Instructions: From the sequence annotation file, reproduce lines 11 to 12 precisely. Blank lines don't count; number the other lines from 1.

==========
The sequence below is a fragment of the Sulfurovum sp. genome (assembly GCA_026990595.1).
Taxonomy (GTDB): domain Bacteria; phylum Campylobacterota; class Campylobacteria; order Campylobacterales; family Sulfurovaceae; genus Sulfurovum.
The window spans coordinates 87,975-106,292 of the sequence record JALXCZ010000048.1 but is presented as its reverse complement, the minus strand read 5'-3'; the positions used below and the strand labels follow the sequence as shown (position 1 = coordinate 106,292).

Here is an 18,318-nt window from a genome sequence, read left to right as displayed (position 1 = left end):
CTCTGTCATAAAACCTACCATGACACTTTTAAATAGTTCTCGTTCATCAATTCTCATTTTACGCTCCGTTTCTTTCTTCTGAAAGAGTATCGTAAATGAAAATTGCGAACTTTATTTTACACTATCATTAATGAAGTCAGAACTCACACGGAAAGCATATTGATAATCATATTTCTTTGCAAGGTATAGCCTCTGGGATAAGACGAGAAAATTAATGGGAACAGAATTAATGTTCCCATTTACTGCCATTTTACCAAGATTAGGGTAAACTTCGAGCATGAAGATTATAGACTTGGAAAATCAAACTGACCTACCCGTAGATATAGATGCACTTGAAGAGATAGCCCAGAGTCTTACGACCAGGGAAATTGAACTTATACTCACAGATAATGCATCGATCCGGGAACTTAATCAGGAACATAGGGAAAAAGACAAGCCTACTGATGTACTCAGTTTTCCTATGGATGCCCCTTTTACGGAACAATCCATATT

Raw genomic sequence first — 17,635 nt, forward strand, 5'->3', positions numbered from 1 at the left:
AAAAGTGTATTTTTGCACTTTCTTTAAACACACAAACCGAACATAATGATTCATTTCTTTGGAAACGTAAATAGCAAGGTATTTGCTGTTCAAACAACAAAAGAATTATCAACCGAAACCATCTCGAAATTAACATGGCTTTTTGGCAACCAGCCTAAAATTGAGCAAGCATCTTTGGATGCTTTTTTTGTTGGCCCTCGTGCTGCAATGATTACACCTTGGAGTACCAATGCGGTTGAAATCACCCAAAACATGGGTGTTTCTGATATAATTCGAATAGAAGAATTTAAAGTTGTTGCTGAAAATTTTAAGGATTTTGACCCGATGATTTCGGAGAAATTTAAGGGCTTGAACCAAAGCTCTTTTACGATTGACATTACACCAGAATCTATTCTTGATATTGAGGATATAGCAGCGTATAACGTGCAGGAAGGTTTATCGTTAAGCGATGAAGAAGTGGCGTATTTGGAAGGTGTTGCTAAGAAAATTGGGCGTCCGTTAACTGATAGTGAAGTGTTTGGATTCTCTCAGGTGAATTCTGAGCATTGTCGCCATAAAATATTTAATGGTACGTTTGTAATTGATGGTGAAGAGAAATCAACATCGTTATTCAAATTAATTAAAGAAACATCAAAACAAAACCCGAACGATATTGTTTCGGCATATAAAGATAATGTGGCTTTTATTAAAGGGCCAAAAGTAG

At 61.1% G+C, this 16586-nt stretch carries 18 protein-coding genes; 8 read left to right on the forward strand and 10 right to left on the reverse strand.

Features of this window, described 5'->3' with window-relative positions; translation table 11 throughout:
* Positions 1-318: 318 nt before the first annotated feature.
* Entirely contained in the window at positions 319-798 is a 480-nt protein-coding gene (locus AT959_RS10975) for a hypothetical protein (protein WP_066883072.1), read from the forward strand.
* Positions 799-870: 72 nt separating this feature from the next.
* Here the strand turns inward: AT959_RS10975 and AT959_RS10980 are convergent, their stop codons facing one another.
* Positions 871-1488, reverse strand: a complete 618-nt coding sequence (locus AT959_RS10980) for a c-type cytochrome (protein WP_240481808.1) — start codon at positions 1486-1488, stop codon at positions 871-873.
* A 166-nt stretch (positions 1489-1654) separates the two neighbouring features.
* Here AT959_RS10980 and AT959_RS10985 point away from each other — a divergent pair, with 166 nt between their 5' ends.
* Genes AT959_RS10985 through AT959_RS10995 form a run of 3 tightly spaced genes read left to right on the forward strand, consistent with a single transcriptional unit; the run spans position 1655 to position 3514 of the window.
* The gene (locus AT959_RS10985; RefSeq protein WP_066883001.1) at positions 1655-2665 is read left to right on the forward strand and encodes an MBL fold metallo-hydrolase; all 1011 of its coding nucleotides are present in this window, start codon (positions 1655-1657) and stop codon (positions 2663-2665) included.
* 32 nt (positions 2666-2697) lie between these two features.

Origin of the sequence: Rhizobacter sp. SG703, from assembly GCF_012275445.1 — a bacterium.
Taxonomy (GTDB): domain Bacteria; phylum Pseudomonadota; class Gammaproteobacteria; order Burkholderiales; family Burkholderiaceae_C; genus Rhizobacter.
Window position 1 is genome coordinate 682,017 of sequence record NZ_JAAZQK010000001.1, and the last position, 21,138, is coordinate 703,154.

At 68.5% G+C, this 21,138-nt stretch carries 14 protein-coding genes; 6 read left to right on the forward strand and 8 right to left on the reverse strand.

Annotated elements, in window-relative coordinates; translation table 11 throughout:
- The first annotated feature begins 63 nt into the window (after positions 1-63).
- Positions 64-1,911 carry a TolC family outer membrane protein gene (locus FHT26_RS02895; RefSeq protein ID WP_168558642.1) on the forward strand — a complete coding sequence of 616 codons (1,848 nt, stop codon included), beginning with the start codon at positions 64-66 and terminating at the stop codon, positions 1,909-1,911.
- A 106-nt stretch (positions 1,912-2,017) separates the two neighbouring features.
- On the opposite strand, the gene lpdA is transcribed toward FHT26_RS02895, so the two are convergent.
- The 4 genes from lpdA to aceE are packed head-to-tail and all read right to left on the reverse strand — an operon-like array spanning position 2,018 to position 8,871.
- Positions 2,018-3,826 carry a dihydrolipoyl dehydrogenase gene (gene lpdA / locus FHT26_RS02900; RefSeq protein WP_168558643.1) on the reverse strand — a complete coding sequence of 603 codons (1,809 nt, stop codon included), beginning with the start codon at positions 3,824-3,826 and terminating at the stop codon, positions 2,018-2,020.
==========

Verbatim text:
* Entirely contained in the window at positions 319-798 is a 480-nt protein-coding gene (locus AT959_RS10975) for a hypothetical protein (protein WP_066883072.1), read from the forward strand.
* Positions 799-870: 72 nt separating this feature from the next.